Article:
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Healthcare Reform Update: Budget Deal Impacts ACA Tax Provisions

By on January 28, 2016 in Uncategorized with 0 Comments

On December 18, 2015, President Obama signed the Consolidated Appropriations Act of 2016 (H.R. 2029) into law. The legislation affects several taxes implemented by the Affordable Care Act (“ACA”), however, the ACA’s substantive provisions will remain intact.

Notably, the legislation delays the effective date of the excise tax imposed on high cost employer-sponsored health coverage, colloquially referred to as “Cadillac plans.” Initially non-deductible and set to go into effect in 2018, the Cadillac tax will now be delayed until January 1, 2020 and will be tax deductible for employers. The Cadillac tax is intended as a tool to finance the ACA and curb the rate of healthcare costs by discouraging overuse of healthcare services. In 2020 a 40% tax will be assessed on annual plan premiums that exceed threshold amounts. The 2018 threshold amount was set to $10,200 for individuals and $27,500 for families and will adjust prior to the 2020 implementation. The threshold amount can also increase for certain employers based on the group’s age, gender, and the risk of the profession.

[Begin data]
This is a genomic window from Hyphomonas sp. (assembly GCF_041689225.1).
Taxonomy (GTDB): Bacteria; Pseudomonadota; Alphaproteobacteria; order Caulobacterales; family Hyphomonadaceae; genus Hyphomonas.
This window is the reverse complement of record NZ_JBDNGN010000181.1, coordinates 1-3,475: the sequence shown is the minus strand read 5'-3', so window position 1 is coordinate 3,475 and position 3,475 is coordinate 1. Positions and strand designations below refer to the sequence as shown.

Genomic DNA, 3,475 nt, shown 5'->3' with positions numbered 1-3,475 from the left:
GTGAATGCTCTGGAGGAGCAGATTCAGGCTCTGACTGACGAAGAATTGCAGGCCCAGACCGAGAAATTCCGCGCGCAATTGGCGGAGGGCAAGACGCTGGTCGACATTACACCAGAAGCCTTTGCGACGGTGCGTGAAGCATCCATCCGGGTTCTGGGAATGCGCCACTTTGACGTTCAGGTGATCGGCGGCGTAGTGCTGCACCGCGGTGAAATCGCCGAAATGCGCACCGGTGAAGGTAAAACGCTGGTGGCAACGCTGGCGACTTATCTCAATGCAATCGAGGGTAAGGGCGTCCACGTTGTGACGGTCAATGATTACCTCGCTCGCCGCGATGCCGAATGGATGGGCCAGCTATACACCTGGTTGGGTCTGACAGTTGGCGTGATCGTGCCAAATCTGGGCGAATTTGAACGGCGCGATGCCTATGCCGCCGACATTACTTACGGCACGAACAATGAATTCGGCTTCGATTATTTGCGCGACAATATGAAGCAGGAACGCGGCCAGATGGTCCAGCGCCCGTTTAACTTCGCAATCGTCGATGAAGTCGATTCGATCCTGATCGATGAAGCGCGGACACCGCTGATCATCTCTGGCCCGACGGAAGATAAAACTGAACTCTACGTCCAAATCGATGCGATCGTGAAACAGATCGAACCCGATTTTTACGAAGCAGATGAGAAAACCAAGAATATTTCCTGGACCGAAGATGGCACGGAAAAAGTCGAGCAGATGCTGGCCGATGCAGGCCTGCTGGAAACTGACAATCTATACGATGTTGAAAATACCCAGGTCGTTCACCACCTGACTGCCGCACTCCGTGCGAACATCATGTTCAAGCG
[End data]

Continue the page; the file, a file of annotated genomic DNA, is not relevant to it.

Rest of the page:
The recent legislation also imposes moratoriums on the health insurance providers fee (HIP) and the medical device excise tax. The HIP fee or tax is an assessment on covered entities engaged in the business of providing health insurance for United States health risks, and whose annual premium revenue exceeds $25 million. Health insurers share in the payment of this industry-wide annual tax in an amount proportionate to the insurer’s market share. The federal government will forgo collection of the $13.9 billion HIP tax for 2017. The HIP tax, which will resume in 2018, is meant to fund subsidies for low-income individuals and families when purchasing insurance on exchanges established by the ACA. Additionally, the 2.3% medical device excise tax will be in moratorium for 2016 and 2017. This tax has been in effect since 2013 and is imposed on the sale of certain medical devices by the manufacturer or importer of the devices.

ACA opponents tout these tax adjustments as the beginning of the ACA’s unraveling. However, the Cadillac tax delay and moratoriums on the HIP and medical device taxes do not alter the substantive provisions of the ACA.

 

Questions regarding this article may be sent to Publications@Capehart.com. 

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